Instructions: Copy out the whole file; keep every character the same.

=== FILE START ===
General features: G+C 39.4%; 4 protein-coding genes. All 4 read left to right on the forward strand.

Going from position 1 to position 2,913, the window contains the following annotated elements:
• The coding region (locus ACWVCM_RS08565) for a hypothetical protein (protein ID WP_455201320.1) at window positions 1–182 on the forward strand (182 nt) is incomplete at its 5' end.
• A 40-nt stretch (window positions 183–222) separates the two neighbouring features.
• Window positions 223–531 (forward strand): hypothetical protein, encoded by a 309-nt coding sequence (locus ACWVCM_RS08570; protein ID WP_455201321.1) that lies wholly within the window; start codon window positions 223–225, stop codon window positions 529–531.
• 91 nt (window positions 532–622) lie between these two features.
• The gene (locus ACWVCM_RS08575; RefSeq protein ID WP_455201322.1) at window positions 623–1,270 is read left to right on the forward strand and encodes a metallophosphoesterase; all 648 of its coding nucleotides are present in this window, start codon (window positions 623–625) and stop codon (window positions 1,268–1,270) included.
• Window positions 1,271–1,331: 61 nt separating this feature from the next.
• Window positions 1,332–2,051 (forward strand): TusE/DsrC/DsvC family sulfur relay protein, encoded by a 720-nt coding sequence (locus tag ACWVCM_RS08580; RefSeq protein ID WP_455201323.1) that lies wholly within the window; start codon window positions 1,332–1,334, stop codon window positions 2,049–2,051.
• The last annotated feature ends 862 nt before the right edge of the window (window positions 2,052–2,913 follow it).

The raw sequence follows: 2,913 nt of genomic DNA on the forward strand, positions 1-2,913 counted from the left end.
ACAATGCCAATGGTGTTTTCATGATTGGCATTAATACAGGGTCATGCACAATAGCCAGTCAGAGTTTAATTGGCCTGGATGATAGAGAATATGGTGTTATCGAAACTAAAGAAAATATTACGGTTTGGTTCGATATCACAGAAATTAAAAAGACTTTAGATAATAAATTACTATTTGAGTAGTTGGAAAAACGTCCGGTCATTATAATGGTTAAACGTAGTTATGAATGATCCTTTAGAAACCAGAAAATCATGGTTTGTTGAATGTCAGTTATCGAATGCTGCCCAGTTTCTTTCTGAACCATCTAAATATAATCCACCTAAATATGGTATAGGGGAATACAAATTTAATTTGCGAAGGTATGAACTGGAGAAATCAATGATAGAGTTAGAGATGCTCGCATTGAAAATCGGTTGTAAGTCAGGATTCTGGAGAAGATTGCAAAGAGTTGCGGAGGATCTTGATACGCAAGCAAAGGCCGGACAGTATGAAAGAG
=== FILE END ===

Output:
General features: G+C 39.4%; 4 protein-coding genes. All 4 read left to right on the forward strand.

Going from position 1 to position 2,913, the window contains the following annotated elements:
• The coding region (locus ACWVCM_RS08565) for a hypothetical protein (protein ID WP_455201320.1) at window positions 1–182 on the forward strand (182 nt) is incomplete at its 5' end.
• A 40-nt stretch (window positions 183–222) separates the two neighbouring features.
• Window positions 223–531 (forward strand): hypothetical protein, encoded by a 309-nt coding sequence (locus ACWVCM_RS08570; protein ID WP_455201321.1) that lies wholly within the window; start codon window positions 223–225, stop codon window positions 529–531.
• 91 nt (window positions 532–622) lie between these two features.
• The gene (locus ACWVCM_RS08575; RefSeq protein ID WP_455201322.1) at window positions 623–1,270 is read left to right on the forward strand and encodes a metallophosphoesterase; all 648 of its coding nucleotides are present in this window, start codon (window positions 623–625) and stop codon (window positions 1,268–1,270) included.
• Window positions 1,271–1,331: 61 nt separating this feature from the next.
• Window positions 1,332–2,051 (forward strand): TusE/DsrC/DsvC family sulfur relay protein, encoded by a 720-nt coding sequence (locus tag ACWVCM_RS08580; RefSeq protein ID WP_455201323.1) that lies wholly within the window; start codon window positions 1,332–1,334, stop codon window positions 2,049–2,051.
• The last annotated feature ends 862 nt before the right edge of the window (window positions 2,052–2,913 follow it).

The raw sequence follows: 2,913 nt of genomic DNA on the forward strand, positions 1-2,913 counted from the left end.
ACAATGCCAATGGTGTTTTCATGATTGGCATTAATACAGGGTCATGCACAATAGCCAGTCAGAGTTTAATTGGCCTGGATGATAGAGAATATGGTGTTATCGAAACTAAAGAAAATATTACGGTTTGGTTCGATATCACAGAAATTAAAAAGACTTTAGATAATAAATTACTATTTGAGTAGTTGGAAAAACGTCCGGTCATTATAATGGTTAAACGTAGTTATGAATGATCCTTTAGAAACCAGAAAATCATGGTTTGTTGAATGTCAGTTATCGAATGCTGCCCAGTTTCTTTCTGAACCATCTAAATATAATCCACCTAAATATGGTATAGGGGAATACAAATTTAATTTGCGAAGGTATGAACTGGAGAAATCAATGATAGAGTTAGAGATGCTCGCATTGAAAATCGGTTGTAAGTCAGGATTCTGGAGAAGATTGCAAAGAGTTGCGGAGGATCTTGATACGCAAGCAAAGGCCGGACAGTATGAAAGAG